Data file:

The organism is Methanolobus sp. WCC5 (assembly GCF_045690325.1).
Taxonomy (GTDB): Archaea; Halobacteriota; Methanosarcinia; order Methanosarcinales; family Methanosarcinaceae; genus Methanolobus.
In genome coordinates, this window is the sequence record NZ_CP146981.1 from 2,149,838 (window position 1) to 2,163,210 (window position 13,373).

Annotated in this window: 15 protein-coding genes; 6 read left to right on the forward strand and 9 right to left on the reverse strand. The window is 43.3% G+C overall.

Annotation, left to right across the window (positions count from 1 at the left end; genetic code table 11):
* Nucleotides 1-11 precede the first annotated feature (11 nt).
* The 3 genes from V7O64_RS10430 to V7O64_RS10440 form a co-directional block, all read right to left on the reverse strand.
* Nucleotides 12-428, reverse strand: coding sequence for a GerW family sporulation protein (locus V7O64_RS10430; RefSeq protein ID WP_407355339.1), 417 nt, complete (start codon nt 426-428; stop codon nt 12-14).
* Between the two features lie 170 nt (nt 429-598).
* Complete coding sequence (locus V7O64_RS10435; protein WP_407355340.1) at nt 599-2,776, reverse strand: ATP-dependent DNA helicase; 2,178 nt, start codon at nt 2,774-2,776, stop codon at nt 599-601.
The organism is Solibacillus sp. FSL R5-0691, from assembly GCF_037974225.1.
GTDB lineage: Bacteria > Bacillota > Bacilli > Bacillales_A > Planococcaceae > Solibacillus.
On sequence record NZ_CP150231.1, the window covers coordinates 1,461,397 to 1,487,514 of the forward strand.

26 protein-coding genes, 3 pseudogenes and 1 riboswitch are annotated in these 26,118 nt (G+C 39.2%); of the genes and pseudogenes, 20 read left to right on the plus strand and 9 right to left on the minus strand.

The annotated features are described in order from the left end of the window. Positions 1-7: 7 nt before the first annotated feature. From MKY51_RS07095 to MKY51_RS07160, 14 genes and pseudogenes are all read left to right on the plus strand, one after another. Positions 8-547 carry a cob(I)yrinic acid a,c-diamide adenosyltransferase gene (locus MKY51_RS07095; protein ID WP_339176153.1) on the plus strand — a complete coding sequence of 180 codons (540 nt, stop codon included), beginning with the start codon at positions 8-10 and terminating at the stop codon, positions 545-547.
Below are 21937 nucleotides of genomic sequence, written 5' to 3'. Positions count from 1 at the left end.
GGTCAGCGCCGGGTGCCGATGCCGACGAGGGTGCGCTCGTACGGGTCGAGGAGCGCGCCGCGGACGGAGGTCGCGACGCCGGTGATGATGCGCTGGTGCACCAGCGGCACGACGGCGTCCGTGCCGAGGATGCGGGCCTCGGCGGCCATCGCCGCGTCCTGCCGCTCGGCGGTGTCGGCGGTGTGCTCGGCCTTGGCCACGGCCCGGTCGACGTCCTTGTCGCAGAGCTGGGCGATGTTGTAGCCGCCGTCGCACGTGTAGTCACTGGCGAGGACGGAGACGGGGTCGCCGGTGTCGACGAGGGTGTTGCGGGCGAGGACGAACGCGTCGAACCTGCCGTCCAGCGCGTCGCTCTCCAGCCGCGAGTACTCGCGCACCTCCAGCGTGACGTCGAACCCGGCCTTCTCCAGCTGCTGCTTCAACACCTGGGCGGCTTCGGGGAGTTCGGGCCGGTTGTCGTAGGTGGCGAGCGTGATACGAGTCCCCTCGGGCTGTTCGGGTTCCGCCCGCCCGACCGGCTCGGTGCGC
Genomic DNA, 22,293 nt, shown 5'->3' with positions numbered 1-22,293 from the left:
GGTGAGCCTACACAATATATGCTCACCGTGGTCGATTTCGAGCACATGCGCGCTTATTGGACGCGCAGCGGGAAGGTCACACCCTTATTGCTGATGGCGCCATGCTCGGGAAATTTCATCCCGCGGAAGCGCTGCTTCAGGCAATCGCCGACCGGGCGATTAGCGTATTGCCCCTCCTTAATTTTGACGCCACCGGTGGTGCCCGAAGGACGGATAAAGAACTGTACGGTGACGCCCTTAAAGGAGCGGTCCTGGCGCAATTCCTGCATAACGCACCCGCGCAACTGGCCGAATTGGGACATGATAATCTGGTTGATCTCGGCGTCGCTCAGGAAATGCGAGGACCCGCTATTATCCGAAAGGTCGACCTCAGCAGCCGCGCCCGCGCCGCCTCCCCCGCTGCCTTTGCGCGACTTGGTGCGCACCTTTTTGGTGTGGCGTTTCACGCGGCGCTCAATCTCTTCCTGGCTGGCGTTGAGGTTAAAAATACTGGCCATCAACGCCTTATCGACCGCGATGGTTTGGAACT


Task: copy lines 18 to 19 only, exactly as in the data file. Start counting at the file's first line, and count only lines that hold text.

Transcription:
Genomic DNA, 22,293 nt, shown 5'->3' with positions numbered 1-22,293 from the left:
GGTGAGCCTACACAATATATGCTCACCGTGGTCGATTTCGAGCACATGCGCGCTTATTGGACGCGCAGCGGGAAGGTCACACCCTTATTGCTGATGGCGCCATGCTCGGGAAATTTCATCCCGCGGAAGCGCTGCTTCAGGCAATCGCCGACCGGGCGATTAGCGTATTGCCCCTCCTTAATTTTGACGCCACCGGTGGTGCCCGAAGGACGGATAAAGAACTGTACGGTGACGCCCTTAAAGGAGCGGTCCTGGCGCAATTCCTGCATAACGCACCCGCGCAACTGGCCGAATTGGGACATGATAATCTGGTTGATCTCGGCGTCGCTCAGGAAATGCGAGGACCCGCTATTATCCGAAAGGTCGACCTCAGCAGCCGCGCCCGCGCCGCCTCCCCCGCTGCCTTTGCGCGACTTGGTGCGCACCTTTTTGGTGTGGCGTTTCACGCGGCGCTCAATCTCTTCCTGGCTGGCGTTGAGGTTAAAAATACTGGCCATCAACGCCTTATCGACCGCGATGGTTTGGAACT